As readers of this blog likely know from their own experiences, both scholarly writing and effective storytelling can be informative, articulate, and well written, but they’re in fact very different genres. Good scholarly writing is structured around advance organizers like abstracts and theses and topic sentences so that readers can quickly skim an article, see at a glance if it’s relevant to their research, and move on if it’s not. (Without these organizers, researching already published materials would be much more time-consuming.) Scholarly writing often has a persuasive element to it, or a section that reveals completely new information. It makes claims, backs them up with evidence, and analyzes them in arguments favoring rationality over emotionality. The sentence-level writing emphasizes precision and cites meticulously. The terminology is frequently specialized and the sentences long. And so forth.
Good storytelling, on the other hand, establishes an emotional throughline that captures the reader in the first few sentences and around which most plot and character details are structured. It might indeed contain new discoveries or evidence and epiphanies, but more than persuading the reader of something, or teaching new information, they are used to make the reader feel or care about something. The story itself is usually developed through aspects like character, plot, setting, and narrative voice. Precision is just as important as it is in scholarly writing, but good storytelling is more likely to use shorter sentences and simpler vocabulary because they tend to have more emotional clout. And those advance organizers? Anathema to a good story. The reader usually wants to experience along with the protagonist, discover the story as it happens, and not be told in the first paragraph who (for instance) killed whom in what room and with which tool. And so forth.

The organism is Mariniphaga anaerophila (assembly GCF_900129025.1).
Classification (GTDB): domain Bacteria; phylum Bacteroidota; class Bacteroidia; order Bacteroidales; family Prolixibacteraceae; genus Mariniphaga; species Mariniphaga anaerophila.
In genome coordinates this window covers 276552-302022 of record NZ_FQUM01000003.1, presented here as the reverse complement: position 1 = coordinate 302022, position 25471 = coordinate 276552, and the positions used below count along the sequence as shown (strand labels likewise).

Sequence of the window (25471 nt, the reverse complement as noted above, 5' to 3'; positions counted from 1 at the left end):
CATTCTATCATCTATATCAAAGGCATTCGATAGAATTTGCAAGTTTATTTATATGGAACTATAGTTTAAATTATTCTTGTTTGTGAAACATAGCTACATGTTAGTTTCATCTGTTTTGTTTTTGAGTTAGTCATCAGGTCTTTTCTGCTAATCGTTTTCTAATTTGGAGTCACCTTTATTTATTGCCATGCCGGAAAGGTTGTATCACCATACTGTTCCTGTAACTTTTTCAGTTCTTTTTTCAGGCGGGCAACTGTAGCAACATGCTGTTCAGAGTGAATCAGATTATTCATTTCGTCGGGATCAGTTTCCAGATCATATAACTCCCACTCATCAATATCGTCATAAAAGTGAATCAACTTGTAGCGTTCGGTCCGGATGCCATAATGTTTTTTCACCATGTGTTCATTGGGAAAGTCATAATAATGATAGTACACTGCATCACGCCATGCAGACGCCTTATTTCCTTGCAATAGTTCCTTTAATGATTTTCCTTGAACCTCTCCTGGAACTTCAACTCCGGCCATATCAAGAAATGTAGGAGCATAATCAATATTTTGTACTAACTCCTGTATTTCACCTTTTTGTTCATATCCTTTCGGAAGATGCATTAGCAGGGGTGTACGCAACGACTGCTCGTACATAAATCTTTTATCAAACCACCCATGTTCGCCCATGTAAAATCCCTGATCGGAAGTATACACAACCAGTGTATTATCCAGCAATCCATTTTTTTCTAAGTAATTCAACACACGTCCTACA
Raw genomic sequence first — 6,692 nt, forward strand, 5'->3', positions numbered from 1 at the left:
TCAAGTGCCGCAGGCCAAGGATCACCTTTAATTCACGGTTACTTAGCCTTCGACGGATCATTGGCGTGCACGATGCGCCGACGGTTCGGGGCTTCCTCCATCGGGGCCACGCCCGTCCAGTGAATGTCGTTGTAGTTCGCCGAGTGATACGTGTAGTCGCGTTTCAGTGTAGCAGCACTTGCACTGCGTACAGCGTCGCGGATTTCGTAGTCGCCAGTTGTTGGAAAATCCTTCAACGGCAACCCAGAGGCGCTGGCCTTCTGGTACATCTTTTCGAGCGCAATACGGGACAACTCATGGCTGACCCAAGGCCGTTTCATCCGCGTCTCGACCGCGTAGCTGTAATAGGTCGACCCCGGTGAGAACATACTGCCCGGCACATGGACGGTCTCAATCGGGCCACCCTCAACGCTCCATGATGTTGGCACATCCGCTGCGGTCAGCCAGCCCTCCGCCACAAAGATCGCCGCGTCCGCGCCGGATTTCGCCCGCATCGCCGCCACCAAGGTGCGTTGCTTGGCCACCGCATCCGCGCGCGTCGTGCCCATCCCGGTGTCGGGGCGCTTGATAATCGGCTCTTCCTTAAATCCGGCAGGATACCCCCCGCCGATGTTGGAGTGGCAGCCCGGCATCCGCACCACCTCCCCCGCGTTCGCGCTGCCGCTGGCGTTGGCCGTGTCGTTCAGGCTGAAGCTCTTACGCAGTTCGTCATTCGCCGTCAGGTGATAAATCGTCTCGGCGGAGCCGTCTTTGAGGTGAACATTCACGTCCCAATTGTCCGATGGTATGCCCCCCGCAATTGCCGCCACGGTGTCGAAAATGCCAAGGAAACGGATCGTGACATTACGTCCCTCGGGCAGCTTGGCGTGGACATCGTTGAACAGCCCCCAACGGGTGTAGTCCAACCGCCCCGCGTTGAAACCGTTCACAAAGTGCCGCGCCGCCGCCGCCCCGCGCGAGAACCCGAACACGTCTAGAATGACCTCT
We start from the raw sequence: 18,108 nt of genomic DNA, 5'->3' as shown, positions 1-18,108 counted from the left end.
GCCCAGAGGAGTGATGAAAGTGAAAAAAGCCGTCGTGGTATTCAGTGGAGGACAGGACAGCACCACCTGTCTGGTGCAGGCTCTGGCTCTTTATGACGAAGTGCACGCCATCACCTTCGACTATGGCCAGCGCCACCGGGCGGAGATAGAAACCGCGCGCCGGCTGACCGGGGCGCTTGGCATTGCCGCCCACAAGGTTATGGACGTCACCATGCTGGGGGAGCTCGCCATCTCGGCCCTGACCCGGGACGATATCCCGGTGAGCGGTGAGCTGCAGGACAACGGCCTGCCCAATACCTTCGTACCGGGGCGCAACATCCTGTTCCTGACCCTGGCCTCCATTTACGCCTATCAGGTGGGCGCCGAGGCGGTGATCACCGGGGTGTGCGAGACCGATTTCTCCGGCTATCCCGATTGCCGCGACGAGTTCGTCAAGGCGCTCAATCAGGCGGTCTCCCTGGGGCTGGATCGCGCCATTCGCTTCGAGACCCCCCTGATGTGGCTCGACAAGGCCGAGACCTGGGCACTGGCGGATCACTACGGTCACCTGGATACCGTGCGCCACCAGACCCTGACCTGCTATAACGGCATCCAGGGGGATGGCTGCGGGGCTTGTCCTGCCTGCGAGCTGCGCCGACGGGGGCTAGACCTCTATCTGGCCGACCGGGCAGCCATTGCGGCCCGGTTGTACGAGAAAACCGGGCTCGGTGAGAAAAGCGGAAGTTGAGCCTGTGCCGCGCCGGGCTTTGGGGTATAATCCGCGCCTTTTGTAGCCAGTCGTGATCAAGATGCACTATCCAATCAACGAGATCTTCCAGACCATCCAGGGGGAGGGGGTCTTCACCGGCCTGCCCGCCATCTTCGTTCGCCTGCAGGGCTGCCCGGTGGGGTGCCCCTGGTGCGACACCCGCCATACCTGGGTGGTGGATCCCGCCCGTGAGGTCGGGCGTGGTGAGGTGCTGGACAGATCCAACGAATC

All this to say that, for the storytelling project I was doing, an academic introduction was completely inappropriate. It was unnecessary – other than a short overview of who, why, where, and how, a storybook needs no intro. It was redundant – all the data I had crammed into those twenty pages was something the intended audience of indigenous people already knew since their stories made up the book in the first place. And the analysis of that data, with its citations and hyper-specialized vocabulary – well, it might have intrigued a few academics. But it would have sent a signal to readers that this book was to be interpreted in a particular way and that it 3 was ultimately for an academic audience. It would have alienated the readers for whom the book was originally written (especially since English is a second language for many of them). And in so doing, it would have disrespected the very people to whom the stories belong.